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Posted by Mike Gilpin on May 12, 2013
Ever wonder how Las Vegas casinos catch card-counting teams at Blackjack tables, like the MIT team immortalized in the film “21” with Kevin Spacey? They use many techniques, some of which are confidential, but one we know about is their use of Entity Analytics on many intersecting streams of information about their patrons or potential employees. I recently had the chance to learn more about Entity Analytics and Big Data from one of the top industry thought leaders, Jeff Jonas of IBM.
Jeff Jonas Kevin Spacey in 21
This opportunity came when Marcel Jemio, Chair of the Fiscal Service Data Stewards at the US Treasury Dept. (and a Forrester client), invited me to a presentation Jeff gave at a special internal event at the Fiscal Service in Washington, D.C. So of course I leapt at the opportunity! Marcel opened the session with an overview of why Treasury is interested in data and analytics: Treasury is charged with helping the nation guard against the kind of national or global financial collapse that triggered the 2007-2009 recession. Therefore it’s crucial that the stewards of the nation’s financial data, like Marcel and his colleagues, continuously improve the insights we gain from this data.
This data is more connected and interoperable all the time, across multiple public and private sector organizations with common goals. Making key insights from this data available more openly, but securely, increases transparency and visibility of potential issues to key decision makers in government and commercial enterprises. But to link all this related data, to gain these insights, requires the Fiscal Service to leverage global industry data standards to gain deep insights into integrated information. If you can’t link and reuse data, it’s much less valuable!
A Lifetime Spent Linking Data Together
Jeff invented a really cool way to link information called NORA (Non Obvious Relationship Awareness), and he’s implemented it multiple times on different platforms in different eras since the first version in the mid 80s, through the course of his career as an innovator, scientist, and entrepreneur. Jeff also found time to found Systems Research & Development (SRD), later acquired by IBM in 2005, which is how Jeff ended up as IBM Fellow and Chief Scientist of the IBM Entity Analytics Group at Watson labs.
Vegas casinos used a version of NORA to bring down that MIT card-counting team led by Bill Kaplan, through surveillance of live Blackjack play. Casinos routinely aim to connect eighteen or more different lists of people who are known to have defrauded or otherwise attempted to take advantage of the casinos, and they do this through the kind of entity matching that NORA enables. For example, I may connect information about a person who was arrested for a crime under an alias, with a person applying for a job as a croupier under her real name, because they both have the same phone number. Jeff also helped intelligence agencies deal with the “connect the dots” problems they faced after 9/11.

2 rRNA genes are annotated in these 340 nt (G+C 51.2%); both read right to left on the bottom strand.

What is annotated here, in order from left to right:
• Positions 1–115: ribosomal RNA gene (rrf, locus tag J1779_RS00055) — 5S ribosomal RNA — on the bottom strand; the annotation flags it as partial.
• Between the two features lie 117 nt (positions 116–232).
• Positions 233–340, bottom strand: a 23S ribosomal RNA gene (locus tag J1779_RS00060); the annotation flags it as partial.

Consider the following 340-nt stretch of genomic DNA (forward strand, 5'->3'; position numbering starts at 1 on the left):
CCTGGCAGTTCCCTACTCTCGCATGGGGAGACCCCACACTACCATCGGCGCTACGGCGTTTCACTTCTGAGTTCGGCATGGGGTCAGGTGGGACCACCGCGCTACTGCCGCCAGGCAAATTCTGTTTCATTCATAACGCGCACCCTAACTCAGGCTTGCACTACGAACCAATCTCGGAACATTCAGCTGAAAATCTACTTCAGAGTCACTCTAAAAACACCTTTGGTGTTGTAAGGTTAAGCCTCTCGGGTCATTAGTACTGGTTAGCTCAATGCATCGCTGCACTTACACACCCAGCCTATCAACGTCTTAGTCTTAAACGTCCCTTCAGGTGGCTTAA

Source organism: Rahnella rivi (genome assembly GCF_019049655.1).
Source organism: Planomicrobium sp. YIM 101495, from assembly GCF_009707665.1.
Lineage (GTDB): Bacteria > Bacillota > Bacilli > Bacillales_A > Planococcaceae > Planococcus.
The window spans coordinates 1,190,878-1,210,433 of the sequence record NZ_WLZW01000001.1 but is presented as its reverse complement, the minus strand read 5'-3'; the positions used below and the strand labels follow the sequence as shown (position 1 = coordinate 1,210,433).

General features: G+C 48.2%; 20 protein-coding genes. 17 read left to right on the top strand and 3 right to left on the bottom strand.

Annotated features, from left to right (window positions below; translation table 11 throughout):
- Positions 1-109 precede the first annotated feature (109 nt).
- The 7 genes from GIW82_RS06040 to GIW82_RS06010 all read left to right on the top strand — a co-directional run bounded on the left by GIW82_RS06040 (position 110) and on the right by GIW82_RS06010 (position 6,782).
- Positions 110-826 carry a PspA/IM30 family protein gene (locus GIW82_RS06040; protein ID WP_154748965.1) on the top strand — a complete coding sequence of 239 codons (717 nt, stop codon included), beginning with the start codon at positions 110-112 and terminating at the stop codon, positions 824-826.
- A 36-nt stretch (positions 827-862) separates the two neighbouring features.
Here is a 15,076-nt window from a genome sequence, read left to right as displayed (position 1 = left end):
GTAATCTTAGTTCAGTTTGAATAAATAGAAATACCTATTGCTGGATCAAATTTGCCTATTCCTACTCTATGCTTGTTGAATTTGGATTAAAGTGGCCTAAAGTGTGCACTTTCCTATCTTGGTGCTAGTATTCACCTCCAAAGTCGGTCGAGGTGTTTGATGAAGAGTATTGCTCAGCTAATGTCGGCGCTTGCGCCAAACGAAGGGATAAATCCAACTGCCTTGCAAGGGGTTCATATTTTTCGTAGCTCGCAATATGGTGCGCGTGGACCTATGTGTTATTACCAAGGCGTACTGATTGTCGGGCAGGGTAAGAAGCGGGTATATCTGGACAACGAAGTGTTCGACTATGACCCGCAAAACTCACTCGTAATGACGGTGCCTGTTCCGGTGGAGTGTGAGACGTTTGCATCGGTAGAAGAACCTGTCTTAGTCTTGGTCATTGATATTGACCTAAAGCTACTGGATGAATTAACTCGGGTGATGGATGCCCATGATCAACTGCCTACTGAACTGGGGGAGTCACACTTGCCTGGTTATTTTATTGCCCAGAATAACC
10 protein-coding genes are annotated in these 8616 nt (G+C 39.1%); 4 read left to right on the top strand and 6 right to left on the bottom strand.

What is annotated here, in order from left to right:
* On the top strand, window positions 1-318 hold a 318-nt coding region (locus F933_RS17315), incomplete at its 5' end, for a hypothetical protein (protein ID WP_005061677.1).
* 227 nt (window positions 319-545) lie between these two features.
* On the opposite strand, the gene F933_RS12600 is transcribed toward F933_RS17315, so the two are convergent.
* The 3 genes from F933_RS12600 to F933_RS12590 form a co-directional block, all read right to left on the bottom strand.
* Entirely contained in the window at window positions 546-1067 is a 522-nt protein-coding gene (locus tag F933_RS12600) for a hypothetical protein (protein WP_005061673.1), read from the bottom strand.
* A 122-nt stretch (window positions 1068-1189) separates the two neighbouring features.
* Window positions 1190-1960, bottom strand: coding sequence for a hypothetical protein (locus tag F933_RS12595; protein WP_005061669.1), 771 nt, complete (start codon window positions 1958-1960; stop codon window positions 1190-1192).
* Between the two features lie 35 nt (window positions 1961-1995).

Making these connections requires an integrated view across observations from many different sources, including structured, semi-structured, and unstructured data, and even advanced sources such as video with facial recognition. Jeff pointed out that one flaw in conventional business intelligence tools is that they require smart people to ask smart questions, and only then can these tools give answers. There’s no way your organization has enough smart people to ask all the right questions all the time, so you need analytics that find relevant connections and bring them to your attention, telling you things you would otherwise never have known, such as the connection between the arrest record and the croupier’s job application. Entity Analytics are also quite valuable for developing richer "views of the customer" as well as for householding and other techniques crucial to success in the era of Digital Disruption.
Jeff used a story about jigsaw puzzle pieces to convey a powerful metaphor for linking information and observations. He has used groups of people assembling jigsaw puzzles to conduct experiments that reveal important insights about the way humans’ analytical thinking enables them to link pieces together to make a picture, just as analysts want to link disparate observations together to form a cohesive picture of an intelligence threat, to find a perpetrator after a bombing, or even to learn enough about you to make you offers that you just can't refuse. But Jeff's presentation happened the week before the Boston Marathon bombing, and when that happened I wondered what role NORA’s descendants might have played in analyzing video feeds and finding the bombers.